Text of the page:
• JUST IN: Defense Department to Stand Up New Counter-Drone Office

    16 janvier 2020 | International, Aérospatial

    JUST IN: Defense Department to Stand Up New Counter-Drone Office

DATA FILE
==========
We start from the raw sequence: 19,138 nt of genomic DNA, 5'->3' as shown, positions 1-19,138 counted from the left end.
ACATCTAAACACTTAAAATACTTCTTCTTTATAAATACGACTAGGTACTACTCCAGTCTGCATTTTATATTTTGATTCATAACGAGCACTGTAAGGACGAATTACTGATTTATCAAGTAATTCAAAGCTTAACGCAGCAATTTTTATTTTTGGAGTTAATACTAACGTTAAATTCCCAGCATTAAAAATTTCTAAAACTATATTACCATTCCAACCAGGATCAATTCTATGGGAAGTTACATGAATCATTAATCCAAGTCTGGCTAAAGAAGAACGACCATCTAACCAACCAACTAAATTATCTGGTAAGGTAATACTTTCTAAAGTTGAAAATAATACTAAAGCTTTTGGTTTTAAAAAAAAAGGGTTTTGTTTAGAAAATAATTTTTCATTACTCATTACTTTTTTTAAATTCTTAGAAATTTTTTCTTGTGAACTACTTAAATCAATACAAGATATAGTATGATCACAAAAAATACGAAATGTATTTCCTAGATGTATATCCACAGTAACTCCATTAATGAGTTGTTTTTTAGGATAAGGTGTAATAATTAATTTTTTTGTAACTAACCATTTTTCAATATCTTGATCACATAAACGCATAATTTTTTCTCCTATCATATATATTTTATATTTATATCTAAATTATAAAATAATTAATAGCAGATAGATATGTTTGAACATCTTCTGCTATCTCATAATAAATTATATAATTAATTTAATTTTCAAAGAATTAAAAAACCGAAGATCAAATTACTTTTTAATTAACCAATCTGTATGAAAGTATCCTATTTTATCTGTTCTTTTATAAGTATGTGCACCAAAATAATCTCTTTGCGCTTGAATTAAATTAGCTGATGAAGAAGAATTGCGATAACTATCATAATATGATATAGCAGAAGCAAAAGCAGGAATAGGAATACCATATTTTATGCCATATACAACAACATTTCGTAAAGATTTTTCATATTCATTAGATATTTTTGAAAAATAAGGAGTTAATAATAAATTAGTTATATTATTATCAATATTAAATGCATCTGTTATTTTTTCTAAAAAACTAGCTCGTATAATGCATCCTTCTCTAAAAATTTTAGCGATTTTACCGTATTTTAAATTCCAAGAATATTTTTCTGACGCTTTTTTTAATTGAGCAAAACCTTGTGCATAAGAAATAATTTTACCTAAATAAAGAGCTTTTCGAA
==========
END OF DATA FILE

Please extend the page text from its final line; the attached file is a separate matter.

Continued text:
By Yasmin Tadjdeh The Pentagon will soon stand up a counter-unmanned aerial system office that will be headed by the Army, said the Defense Department's top weapons buyer Jan. 14. Following the Dubai Air Show in November, Undersecretary of Defense for Acquisition and Sustainment Ellen Lord visited numerous locations across the Middle East including U.S. military installations in Iraq and Afghanistan. “The thing that was really top of everybody's mind were counter-UAS,” she said during a meeting with reporters hosted by George Washington University's Project for Media and National Security in Washington, D.C. “We see that small UAS are becoming a more popular weapon of choice ... [and] we need to be agile and pivot to that challenge.” Pentagon leaders recently decided to designate the Army as the executive agent for counter-drone technologies, Lord said. The new office will be stood up in Arlington, Virginia, in the Crystal City neighborhood. It will be staffed by around 60 people. “We are just finishing off on the policy that directs the activities,” she said. The office will examine the many counter-UAS efforts across the Defense Department and come up with three to five systems that are best for the military writ large and make sure they are effectively leveraged, Lord said. The Defense Department is bringing together a number of organizations, including the office of the director of operational test and evaluation and Defense Digital Service, to work on the effort. Robert Behler, the head of DOT&E, has a group conducting independent tests and evaluation of currently fielded systems, Lord noted. “Come April we will have that evaluation completed and written up. And that coincides [with] when we want to make some decisions about downselecting ... to the three to five systems that would be utilized,” she said. The department is examining a variety of sensor modalities and defeat mechanisms. “One size does not fit all,” Lord said. “You need a system with multiple sensors ... or defeat systems. And the key is really the command-and-control and then the communication across theater.” The office aims to thwart both small and large adversary UAS, she added. Countering rogue and enemy drones has long been an objective for the Defense Department, but recent high-profile events have thrown the technology into the spotlight. That includes an alleged Iranian attack on Saudi Aramaco facilities in September using unmanned aircraft. “One of the challenges is that we know that the adversary is very agile and updates their [tactics, techniques and procedures] ... very quickly,” Lord said. “We are looking at a very nimble system where we can push patches in the same day, if you will, so that we again can stay ahead of" the threat. The Pentagon is gung-go about tackling the issue, and senior leadership involvement and funding are increasing, she noted. In terms of the industrial base, counter-UAS is one of the acquisition and sustainment office's four key focus areas, Lord said. Others include microelectronics, 5G networks and hypersonics. The department plans to establish a hypersonics "war room." “We just decided last week that we would stand up a hypersonics war room to begin to look at the defense industrial base and begin to have different companies [come] in,” Lord said. The technology is the Pentagon's top research-and-development priority and it plans to buy large numbers of systems when they are mature enough to be fielded. Last week, Secretary of the Army Ryan McCarthy said missile manufacturers and other suppliers need to do more to boost their hypersonics manufacturing capability. “What we need to see is industry step up,” he said Jan. 10 during remarks at the Brookings Institution. “They've got to come forward and ... first and foremost, invest the time to work with our national lab network to understand how we've come forward with these technologies. But they're going to have to make investments to be able to produce these at scale.” https://www.nationaldefensemagazine.org/articles/2020/1/14/just-in-defense-department-to-stand-up-counter-drone-office